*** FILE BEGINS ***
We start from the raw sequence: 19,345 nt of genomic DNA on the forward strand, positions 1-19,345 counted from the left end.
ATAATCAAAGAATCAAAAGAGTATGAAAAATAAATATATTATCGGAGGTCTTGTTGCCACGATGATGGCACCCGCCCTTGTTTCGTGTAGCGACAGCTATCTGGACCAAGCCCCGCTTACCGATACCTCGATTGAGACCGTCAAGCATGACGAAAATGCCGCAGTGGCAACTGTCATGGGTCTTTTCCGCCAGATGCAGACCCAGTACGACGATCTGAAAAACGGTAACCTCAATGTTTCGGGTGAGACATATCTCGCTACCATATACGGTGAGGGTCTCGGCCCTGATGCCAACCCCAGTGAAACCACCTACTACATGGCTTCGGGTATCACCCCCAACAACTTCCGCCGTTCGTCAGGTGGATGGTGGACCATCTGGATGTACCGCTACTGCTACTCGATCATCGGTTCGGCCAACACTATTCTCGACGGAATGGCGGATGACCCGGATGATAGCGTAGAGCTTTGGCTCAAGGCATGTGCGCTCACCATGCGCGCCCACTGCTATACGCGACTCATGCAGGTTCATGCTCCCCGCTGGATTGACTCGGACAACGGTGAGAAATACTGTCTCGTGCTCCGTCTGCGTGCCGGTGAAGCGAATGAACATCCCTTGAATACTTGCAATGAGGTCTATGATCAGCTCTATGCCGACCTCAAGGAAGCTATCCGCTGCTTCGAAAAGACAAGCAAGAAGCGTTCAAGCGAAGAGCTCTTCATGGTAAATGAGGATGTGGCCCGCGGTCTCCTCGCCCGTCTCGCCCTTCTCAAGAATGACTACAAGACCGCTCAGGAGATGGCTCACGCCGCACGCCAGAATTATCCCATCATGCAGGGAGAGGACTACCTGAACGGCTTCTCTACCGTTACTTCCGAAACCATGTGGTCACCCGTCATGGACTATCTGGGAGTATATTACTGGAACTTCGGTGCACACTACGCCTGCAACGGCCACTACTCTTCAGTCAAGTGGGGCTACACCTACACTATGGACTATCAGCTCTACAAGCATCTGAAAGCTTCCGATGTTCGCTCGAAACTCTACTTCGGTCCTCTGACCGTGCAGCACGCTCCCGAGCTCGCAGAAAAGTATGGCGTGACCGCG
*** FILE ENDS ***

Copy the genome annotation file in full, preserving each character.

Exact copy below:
We start from the raw sequence: 19,345 nt of genomic DNA on the forward strand, positions 1-19,345 counted from the left end.
ATAATCAAAGAATCAAAAGAGTATGAAAAATAAATATATTATCGGAGGTCTTGTTGCCACGATGATGGCACCCGCCCTTGTTTCGTGTAGCGACAGCTATCTGGACCAAGCCCCGCTTACCGATACCTCGATTGAGACCGTCAAGCATGACGAAAATGCCGCAGTGGCAACTGTCATGGGTCTTTTCCGCCAGATGCAGACCCAGTACGACGATCTGAAAAACGGTAACCTCAATGTTTCGGGTGAGACATATCTCGCTACCATATACGGTGAGGGTCTCGGCCCTGATGCCAACCCCAGTGAAACCACCTACTACATGGCTTCGGGTATCACCCCCAACAACTTCCGCCGTTCGTCAGGTGGATGGTGGACCATCTGGATGTACCGCTACTGCTACTCGATCATCGGTTCGGCCAACACTATTCTCGACGGAATGGCGGATGACCCGGATGATAGCGTAGAGCTTTGGCTCAAGGCATGTGCGCTCACCATGCGCGCCCACTGCTATACGCGACTCATGCAGGTTCATGCTCCCCGCTGGATTGACTCGGACAACGGTGAGAAATACTGTCTCGTGCTCCGTCTGCGTGCCGGTGAAGCGAATGAACATCCCTTGAATACTTGCAATGAGGTCTATGATCAGCTCTATGCCGACCTCAAGGAAGCTATCCGCTGCTTCGAAAAGACAAGCAAGAAGCGTTCAAGCGAAGAGCTCTTCATGGTAAATGAGGATGTGGCCCGCGGTCTCCTCGCCCGTCTCGCCCTTCTCAAGAATGACTACAAGACCGCTCAGGAGATGGCTCACGCCGCACGCCAGAATTATCCCATCATGCAGGGAGAGGACTACCTGAACGGCTTCTCTACCGTTACTTCCGAAACCATGTGGTCACCCGTCATGGACTATCTGGGAGTATATTACTGGAACTTCGGTGCACACTACGCCTGCAACGGCCACTACTCTTCAGTCAAGTGGGGCTACACCTACACTATGGACTATCAGCTCTACAAGCATCTGAAAGCTTCCGATGTTCGCTCGAAACTCTACTTCGGTCCTCTGACCGTGCAGCACGCTCCCGAGCTCGCAGAAAAGTATGGCGTGACCGCG